Religious institutions and faith-based organizations with a presence in the United States support the people of the Amazon and welcome the Synod on the Amazon as an important opportunity for the entire Church to discern how best respond to “the cry of the earth and the cry of the poor” (Laudato Si’, #49).

Statements of support from these organizations are included below.

Catholic Climate Covenant

Catholic Climate Covenant offers prayerful support this month for the Vatican’s Synod of Bishops for the Pan-Amazon Region. The Covenant is grateful for the Synod’s focus on key themes, especially its emphasis on respect for indigenous peoples who live at the epicenter of the global climate and ecological crises, and whose example provides many solutions to these crises. 

You can read the full statement here.

Franciscan Action Network

St. Francis is the Patron Saint of Ecology and Franciscans hold a deep relational understanding of creation, seeing all creatures as brothers and sisters. We are steadfast in our work to care for our sister Mother Earth, acknowledging all creation as emanating from the goodness of God and existing as a “footprint” of God.

You can read the full statement here.

Maryknoll Office for Global Concerns

The Synod is an opportunity for the Church to engage, through encounter and dialogue, in a deeper level of ecological conversion, a spirituality of communion, and a commitment to living in peace with each other and with nature.

You can read the full statement here.

Missionary Society of St. Columban

As an international missionary Society, we see the Amazonian web of life extending to the whole world. The Amazonian cry for justice, healing and peace is global and so animates our work in Asia, Oceania, Europe, and the Americas. We hope that Amazon Synod becomes a model for dialogue in other parts of the world in places where biomes are especially fragile.

You can read the full statement here.

Order of Friars Minor

Those of us who live far away from the Amazon receive a vital call regarding what comes from that area. The search and extraction of gold from rivers and other places, continuously produce destruction and pollution of the environment. It is good to remember that this precious metal is also the cause of violence, slavery, smuggling, robbery and theft in indigenous territories. The same happens with wood, illegally removed from the forest, which passes through corrupt means and then reaches the “legalised” international market. In silence, there is also the “bio-piracy” that steals various products and plant and animal species from nature, together with the millennial knowledge of the Amazon peoples. Many other products are exported as commodities, whose production requires the complete eradication of the forest (see Preparatory document).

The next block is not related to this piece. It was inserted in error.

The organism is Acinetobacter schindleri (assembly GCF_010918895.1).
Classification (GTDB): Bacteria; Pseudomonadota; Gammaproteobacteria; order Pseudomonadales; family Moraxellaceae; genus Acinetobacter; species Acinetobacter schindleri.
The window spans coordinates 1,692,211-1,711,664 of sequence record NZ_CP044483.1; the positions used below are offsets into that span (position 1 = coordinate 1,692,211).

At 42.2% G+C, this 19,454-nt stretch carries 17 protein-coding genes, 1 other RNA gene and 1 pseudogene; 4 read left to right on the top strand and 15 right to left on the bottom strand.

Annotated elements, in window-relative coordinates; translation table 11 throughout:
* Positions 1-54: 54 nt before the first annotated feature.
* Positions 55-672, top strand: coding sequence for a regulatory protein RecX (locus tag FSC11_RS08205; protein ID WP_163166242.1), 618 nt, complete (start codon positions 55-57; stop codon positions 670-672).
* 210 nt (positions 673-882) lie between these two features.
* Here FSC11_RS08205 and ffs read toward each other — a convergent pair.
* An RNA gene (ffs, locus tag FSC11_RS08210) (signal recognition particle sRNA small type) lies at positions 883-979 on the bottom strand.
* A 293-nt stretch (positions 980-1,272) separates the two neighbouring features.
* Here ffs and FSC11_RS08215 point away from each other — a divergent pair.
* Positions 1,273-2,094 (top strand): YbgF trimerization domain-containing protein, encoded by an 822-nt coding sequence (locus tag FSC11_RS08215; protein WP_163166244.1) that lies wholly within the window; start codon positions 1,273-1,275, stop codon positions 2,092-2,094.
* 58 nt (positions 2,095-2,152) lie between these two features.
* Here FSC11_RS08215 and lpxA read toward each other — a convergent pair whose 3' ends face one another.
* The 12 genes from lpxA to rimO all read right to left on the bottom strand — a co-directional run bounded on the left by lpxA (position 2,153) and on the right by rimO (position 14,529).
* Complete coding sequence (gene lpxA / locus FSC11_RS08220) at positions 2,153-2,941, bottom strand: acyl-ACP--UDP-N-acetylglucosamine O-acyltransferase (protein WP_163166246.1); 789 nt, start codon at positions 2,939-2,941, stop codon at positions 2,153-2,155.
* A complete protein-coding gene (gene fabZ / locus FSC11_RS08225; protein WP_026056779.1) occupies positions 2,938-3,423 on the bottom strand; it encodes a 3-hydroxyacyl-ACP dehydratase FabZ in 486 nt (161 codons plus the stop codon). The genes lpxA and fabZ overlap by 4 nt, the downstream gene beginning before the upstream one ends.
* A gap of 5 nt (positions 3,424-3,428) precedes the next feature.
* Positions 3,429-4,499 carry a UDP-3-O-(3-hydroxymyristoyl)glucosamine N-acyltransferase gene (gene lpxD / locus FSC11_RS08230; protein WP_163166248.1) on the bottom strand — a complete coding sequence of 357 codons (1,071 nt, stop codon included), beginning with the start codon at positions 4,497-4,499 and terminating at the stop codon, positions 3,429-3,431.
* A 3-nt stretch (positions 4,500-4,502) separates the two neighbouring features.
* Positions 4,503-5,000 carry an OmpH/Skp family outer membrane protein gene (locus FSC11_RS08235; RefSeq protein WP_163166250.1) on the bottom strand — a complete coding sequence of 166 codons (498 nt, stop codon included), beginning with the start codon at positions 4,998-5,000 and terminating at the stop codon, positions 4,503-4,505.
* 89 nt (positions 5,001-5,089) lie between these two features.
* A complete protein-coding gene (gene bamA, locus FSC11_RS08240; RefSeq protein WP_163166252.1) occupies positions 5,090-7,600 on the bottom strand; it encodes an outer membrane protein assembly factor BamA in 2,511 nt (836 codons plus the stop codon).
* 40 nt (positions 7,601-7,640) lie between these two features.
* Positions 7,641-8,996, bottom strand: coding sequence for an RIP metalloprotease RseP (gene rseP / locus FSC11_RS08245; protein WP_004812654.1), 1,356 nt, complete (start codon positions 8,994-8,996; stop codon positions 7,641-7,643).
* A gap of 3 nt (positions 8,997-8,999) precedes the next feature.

You can read the full statement here.

Pax Christi International

The indigenous communities that inhabit this region have taken care of Mother Earth for centuries and have incorporated, within the concept of “Good Living” (or Buen Vivir), the practice of active nonviolence as a way of life and an essential characteristic for change in the historical paradigm. Pope Francis alluded to this in Puerto Maldonado, Peru and it is affirmed in the working document. This approach opposes a concept of “development” which attacks the environment and the communities that inhabit this region.

You can read the full statement in English and in Spanish.

ROAR (Religious Organization Along the River)

Just as the world has failed to listen to the voices of the indigenous peoples of Amazonia, we confess that our work has not attended to the voices of indigenous peoples of the Hudson River Valley. We commit ourselves as an organization to a deeper listening and a closer collaboration going forward.

You can read the full statement here.

Sisters of Mercy of the Americas

The Sisters of Mercy stand in solidarity with communities, especially indigenous communities, harmed by extractive industries such as mineral and coal mining, oil and gas drilling, pipelines and other infrastructure, mega-hydroelectric dams, large-scale corporate agriculture and even, in some cases, renewable energy projects. Most recently, in preparation for the Synod, we have been engaging with REPAM, the Church’s Amazonian network, and Churches and Mining, which addresses concerns throughout Latin America.

You can read the full statement in English and in Spanish.

Justice Peace & Integrity of Creation Commission

We came together in response to the ongoing crisis concerning the impact of mining activities on the environment and human rights and the role of church organizations. In the spirit and light of the Synod on the Amazon which is creating new paths for the Church, we are grateful and inspired by the blessings and fruits of creation: the land that gives us food, the rivers and seas that nourish the earth and all that nurtures life itself. We celebrate the interconnectedness and the sacredness of creation while recognizing that the earth’s goods are finite and some of them are nonrenewable

You can read the full statement in English, French, Portuguese, and Spanish.

Franciscan Sisters of Perpetual Adoration

Franciscan Sisters of Perpetual Adoration has declared a Revolution of Goodness by committing to action that demonstrates how we are interconnected, united in Christ. We are committed to building bridges of relationships that stretch us to be people of encounter who stand with all suffering in our Earth Community. That is why  FSPA  joins other religious congregations in a global call to prayer for the Vatican’s October 2019 Synod, “The Amazon: new paths for the Church and for integral ecology” in Rome. During the Amazon Synod, bishops from around the world are gathered to consider the dire ecological needs of the Amazon region and its people.

You can read the full statement here